Catholic Diocese of Worcester under fire from LGBTQ+ leaders for new policy at schools

The U.S. flag, the rainbow pride flag and a Black Lives Matter flag fly over The Nativity School of Worcester. Bishop Robert J. McManus stripped the school of its right to call itself Catholic over its refusal to take down the flags in 2022. (Jonathan Wiggs/The Boston Globe via Getty Images)
The U.S. flag, the rainbow pride flag and a Black Lives Matter flag fly over The Nativity School of Worcester, which was stripped of its Catholic identity by the bishop over its refusal to take down the flags in 2022. (Jonathan Wiggs/The Boston Globe via Getty Images)

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Well, that's one way to promote an album. Here's hoping your Friday is a little less controversial. To the news.

The Roman Catholic Diocese of Worcester is under fire from local LGBTQ+ rights leaders for a new policy at schools under its purview. The policy — announced earlier this week ahead of the school year — prohibits students and staff in the diocese school system from using pronouns, clothing, bathrooms or locker rooms that don't align with the sex they were assigned at birth. "All students are expected to conduct themselves at school in a manner consistent with their biological sex," the policy says.

  • Why? WBUR's Fausto Menard reports the diocese says it's trying to ensure uniformity, since some schools had policies on the subject and others didn't. At the same time, the diocese says schools will not tolerate any harassment, threats or violence against students based on their perceived sex, sexual orientation or gender identity.
  • The backlash: A local Catholic group that supports LGBTQ+ rights is calling for the policy to be rescinded. Marianne Duddy-Burke, the head of Boston-based organization Dignity USA, says the new Worcester policy singles out children who identify as transgender or nonbinary. Duddy-Burke added LGBTQ+ children are already more likely to be bullied or depressed, and the new policy could make things worse. "As children do the very important work of identity formation, many are going to question sexual orientation or gender identity," she told Menard. "And they have to know that they are going to be respected and loved no matter who they finally determine themselves to be."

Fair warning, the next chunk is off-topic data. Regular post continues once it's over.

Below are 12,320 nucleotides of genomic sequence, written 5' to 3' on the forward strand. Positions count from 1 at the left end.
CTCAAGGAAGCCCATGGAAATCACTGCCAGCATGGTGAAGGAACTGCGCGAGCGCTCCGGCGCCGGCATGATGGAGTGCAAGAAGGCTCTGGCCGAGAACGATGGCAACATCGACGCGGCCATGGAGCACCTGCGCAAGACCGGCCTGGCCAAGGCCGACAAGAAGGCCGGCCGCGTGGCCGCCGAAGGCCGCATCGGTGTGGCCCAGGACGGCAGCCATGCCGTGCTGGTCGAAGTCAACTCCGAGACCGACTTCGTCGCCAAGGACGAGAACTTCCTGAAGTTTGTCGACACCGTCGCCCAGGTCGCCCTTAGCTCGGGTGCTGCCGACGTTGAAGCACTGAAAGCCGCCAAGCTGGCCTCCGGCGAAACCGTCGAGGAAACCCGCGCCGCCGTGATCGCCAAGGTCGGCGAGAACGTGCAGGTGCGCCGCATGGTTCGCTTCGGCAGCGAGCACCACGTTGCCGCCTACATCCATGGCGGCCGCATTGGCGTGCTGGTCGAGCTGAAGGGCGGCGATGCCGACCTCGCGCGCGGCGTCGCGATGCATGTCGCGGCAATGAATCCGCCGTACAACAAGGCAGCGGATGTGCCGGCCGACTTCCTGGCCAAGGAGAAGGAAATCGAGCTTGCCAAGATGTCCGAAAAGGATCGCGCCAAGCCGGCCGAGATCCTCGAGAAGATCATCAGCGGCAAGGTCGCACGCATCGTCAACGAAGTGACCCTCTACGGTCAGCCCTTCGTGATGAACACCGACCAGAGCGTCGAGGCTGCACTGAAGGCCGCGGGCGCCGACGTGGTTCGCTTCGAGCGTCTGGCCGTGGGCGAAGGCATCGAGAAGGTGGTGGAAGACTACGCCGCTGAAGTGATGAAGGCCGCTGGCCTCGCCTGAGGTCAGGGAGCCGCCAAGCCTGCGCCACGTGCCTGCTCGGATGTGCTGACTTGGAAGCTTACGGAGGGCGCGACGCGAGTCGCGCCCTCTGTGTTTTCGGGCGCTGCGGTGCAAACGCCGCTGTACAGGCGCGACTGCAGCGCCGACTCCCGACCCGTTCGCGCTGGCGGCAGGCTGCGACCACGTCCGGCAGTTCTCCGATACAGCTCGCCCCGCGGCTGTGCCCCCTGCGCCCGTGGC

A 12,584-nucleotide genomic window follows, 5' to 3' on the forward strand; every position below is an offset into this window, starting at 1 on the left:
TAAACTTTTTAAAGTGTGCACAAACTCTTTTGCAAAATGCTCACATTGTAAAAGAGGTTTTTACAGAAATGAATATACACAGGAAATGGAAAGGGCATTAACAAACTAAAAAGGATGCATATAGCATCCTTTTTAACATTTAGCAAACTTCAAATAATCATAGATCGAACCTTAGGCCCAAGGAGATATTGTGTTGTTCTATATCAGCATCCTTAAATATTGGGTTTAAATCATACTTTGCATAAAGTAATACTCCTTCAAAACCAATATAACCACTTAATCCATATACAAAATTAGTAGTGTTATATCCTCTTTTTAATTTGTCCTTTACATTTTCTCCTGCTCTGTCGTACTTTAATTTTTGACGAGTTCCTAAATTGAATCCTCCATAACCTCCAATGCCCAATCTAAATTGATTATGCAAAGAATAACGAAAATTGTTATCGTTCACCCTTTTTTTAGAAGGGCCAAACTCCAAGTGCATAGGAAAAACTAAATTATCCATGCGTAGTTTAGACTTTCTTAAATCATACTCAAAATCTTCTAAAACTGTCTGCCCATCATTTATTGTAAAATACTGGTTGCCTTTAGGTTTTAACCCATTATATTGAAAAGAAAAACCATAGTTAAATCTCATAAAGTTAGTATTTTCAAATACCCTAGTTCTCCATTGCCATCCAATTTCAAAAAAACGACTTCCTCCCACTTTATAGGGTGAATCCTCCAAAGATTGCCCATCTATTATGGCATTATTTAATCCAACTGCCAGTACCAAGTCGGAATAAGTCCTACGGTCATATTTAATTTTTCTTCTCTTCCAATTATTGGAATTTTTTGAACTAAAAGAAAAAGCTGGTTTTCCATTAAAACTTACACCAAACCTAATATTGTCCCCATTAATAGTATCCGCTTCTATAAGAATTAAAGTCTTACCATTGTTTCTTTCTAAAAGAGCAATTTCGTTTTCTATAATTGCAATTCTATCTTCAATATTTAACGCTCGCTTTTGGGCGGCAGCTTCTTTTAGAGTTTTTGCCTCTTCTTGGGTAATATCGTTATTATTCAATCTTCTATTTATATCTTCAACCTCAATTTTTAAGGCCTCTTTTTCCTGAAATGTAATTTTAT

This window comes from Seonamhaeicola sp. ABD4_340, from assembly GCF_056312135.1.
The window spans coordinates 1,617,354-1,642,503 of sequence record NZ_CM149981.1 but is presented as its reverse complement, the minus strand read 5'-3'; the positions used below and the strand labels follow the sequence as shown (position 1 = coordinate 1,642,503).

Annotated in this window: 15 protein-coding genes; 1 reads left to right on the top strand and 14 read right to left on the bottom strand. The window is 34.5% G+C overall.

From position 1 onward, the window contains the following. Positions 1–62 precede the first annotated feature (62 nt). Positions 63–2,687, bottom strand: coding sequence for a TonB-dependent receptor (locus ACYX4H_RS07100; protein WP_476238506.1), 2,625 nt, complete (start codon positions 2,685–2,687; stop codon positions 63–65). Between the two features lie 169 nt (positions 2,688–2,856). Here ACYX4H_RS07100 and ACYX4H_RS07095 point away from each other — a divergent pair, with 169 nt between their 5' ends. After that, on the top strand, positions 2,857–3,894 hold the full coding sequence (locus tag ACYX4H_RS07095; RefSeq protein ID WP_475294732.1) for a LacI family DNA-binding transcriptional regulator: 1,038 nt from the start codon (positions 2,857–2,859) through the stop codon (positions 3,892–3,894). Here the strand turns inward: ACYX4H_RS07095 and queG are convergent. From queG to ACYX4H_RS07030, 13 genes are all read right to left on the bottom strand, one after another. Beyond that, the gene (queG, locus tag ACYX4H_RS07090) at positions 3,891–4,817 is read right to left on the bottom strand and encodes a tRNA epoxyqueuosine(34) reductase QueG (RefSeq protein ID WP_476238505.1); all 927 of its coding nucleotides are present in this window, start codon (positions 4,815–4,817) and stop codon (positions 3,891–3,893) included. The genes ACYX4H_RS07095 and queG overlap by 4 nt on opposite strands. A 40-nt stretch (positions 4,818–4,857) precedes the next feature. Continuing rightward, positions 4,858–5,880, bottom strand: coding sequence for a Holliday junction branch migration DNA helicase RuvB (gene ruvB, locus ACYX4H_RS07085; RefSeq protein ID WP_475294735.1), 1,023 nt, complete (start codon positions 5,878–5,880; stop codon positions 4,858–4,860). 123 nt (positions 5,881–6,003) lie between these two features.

• Meanwhile, in Boston: A spokesperson for the Boston Archdiocese told The Boston Globe they have no similar policy for their schools currently, but it is being considered for the future.

After a rainy summer in New England, get ready for a hot fall. WBUR's Barbara Moran reports federal forecasters are predicting warmer-than-average temperatures for New England this autumn.

  • We'll let you guess the reason. (Yes, we mean climate change.) National Climate Prediction Center meteorologist Dan Collins says the global warming trend is "a significant factor in the outlook for September, October and November."
  • The big picture: New England temperatures are warming faster than the national average, according to researchers. And a recent study found southern New England is losing its snow cover at one of the fastest rates in the world.
  • ICYMI: In addition to all the rain, last month was also the fourth warmest July on record in Massachusetts.

Massachusetts officials want your feedback on a new state seal and motto. The Massachusetts Seal and Motto commission has been working on a full redesign since May 2022, after the current version was condemned as racist to the state's Native Peoples. (The original seal, which has been in place since 1898, portrays a Native man with a detached arm holding sword poised over his head.)

  • How to weigh in: You just take this online survey. That's it! It's available in a variety of languages, too. To get a range of feedback, the commission also plans to share the digital survey with Native American communities in Massachusetts and veterans’ groups, and plans to mail physical questionnaires to a random sample of Massachusetts households, according to The Boston Herald.
  • What's next: Once the results are in, the Commission should make final recommendations to the Legislature in November.

This weekend's weather looks ideal for Open Streets Allston-Brighton. Stretches of Harvard and Brighton avenues will be closed to car traffic tomorrow for the pedestrian-only event. It runs from 10 a.m. to 3:30 p.m.

  • Wait, what's happening? The newly expanded Boston program closes down specific streets in selected neighborhoods throughout the summer. Pedestrians takeover and it becomes a block party of sorts, with food trucks, performances and art installations.


Nik DeCosta-Klipa Newsletter Editor
Nik DeCosta-Klipa is the newsletter editor for WBUR.


Meagan McGinnes Assistant Managing Editor, Newsletters
Meagan is the assistant managing editor of newsletters.



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